Giorgione, pseudonym of Giorgio da Castelfranco, was born in Castelfranco Veneto between 1477 and 1478 and died in Venice in 1510. He is one of the most enigmatic figures in the history of art: the only reliable news about his life comes from Vasari who recognizes Giorgione as a pupil of Giovanni Bellini in Venice.
Unknown is, however, the name of his first Master but in all likelihood we can assume he was a painter of his hometown or of the Treviso area; in the first part of his formation, we find painters whom he approached in the capital.
Here, he relies on Vincenzo Catena’s Workshop, from which he assimilates the technique of Bellini; Leonardo da Vinci’s, however, he learns from a group of Lombard painters present in the lagoon; he also has the opportunity to see the masterpieces of Hieronymus Bosch and those of Albrecht Dürer.
Even his body of work is inconspicuous, since no autographed pieces have come up. Among the works we are sure of, there is the Madonna of Castelfranco, painted around 1505, the Canvas of the Three Philosophers as well as his most famous piece, that shows his path towards Venetian Tonalism: the Storm.
The artist, completely excluded from ecclesiastical assignments, devotes himself to painting for private customers and thus to the creation of profane paintings and therefore of difficult interpretation.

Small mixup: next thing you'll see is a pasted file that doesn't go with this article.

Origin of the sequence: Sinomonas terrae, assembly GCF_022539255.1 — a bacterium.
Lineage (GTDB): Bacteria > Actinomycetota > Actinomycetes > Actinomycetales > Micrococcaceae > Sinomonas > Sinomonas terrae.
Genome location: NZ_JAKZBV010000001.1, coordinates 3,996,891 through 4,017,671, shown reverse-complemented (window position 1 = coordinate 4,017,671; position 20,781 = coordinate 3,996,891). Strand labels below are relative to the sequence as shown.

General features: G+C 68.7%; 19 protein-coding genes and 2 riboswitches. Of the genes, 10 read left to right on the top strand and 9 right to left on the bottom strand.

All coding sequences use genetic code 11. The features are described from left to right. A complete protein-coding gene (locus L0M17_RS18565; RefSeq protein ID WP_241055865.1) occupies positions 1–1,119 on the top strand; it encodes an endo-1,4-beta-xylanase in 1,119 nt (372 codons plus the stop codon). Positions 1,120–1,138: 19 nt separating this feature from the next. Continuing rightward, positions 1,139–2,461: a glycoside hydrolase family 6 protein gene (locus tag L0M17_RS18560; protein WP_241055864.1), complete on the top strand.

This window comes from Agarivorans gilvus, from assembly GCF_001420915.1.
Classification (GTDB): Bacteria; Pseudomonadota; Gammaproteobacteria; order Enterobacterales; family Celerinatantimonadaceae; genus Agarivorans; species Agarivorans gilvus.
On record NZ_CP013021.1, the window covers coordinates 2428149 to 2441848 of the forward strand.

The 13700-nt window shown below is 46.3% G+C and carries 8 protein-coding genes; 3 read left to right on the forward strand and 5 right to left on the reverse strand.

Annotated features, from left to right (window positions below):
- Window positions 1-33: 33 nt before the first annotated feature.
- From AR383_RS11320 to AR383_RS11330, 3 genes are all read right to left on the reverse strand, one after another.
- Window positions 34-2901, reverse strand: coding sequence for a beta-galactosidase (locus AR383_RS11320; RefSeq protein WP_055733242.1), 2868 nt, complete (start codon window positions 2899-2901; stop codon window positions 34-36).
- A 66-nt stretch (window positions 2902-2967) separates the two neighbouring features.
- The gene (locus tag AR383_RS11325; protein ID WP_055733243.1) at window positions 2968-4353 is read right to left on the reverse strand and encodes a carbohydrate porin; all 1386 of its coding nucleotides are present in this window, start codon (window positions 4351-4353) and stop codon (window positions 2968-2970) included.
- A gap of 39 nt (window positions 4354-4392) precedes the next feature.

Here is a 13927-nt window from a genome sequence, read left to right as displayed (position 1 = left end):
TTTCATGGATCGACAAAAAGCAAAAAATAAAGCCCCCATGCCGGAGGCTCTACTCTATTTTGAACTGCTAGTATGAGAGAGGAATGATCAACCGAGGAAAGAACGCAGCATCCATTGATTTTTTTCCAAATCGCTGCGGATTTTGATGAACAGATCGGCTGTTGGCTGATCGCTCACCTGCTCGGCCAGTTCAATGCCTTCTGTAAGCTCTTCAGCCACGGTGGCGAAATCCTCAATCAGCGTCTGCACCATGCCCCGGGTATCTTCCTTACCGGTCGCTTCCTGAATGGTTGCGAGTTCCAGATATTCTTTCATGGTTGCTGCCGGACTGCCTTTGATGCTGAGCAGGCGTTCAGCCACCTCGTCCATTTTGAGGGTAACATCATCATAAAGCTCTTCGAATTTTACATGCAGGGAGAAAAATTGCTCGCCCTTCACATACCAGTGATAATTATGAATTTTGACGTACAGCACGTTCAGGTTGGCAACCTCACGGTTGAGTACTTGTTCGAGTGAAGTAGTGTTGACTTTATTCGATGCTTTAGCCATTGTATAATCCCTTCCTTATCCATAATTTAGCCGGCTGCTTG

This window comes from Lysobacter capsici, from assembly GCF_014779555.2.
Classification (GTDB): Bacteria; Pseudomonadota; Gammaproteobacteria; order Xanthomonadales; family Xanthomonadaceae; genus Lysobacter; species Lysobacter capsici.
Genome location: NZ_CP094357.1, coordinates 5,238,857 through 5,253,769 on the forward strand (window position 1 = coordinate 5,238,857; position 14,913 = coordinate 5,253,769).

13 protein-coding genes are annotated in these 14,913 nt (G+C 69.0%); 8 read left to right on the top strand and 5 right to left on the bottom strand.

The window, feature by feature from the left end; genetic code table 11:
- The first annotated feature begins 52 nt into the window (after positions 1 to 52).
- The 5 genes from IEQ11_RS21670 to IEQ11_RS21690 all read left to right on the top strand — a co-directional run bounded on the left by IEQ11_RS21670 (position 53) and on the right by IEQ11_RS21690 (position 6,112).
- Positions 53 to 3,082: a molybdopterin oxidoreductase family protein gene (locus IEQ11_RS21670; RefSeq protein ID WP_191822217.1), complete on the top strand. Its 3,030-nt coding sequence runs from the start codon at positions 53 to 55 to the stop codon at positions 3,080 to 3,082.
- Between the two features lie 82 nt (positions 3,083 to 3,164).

However he obtained two public assignments: an enormous painting for the Sala dell’Udienza in the Palazzo Ducale dating back to 1507/1508 and the Frescoes on the facade of Fondaco dei Tedeschi made in 1508 from which today only a fragment of a naked female has survived, and is found in the galleries of the Academy.
With Giorgione, the stylistic assumptions of Bellini, come to full maturity: the artist, in fact, succeeds in overcoming the Gothic influences of the Master through a meticulous attention to detail, thanks to wonderful chiaroscuro effects, typical of the great Masters of the Florentine Renaissance such as Antonello da Messina and Piero della Francesca.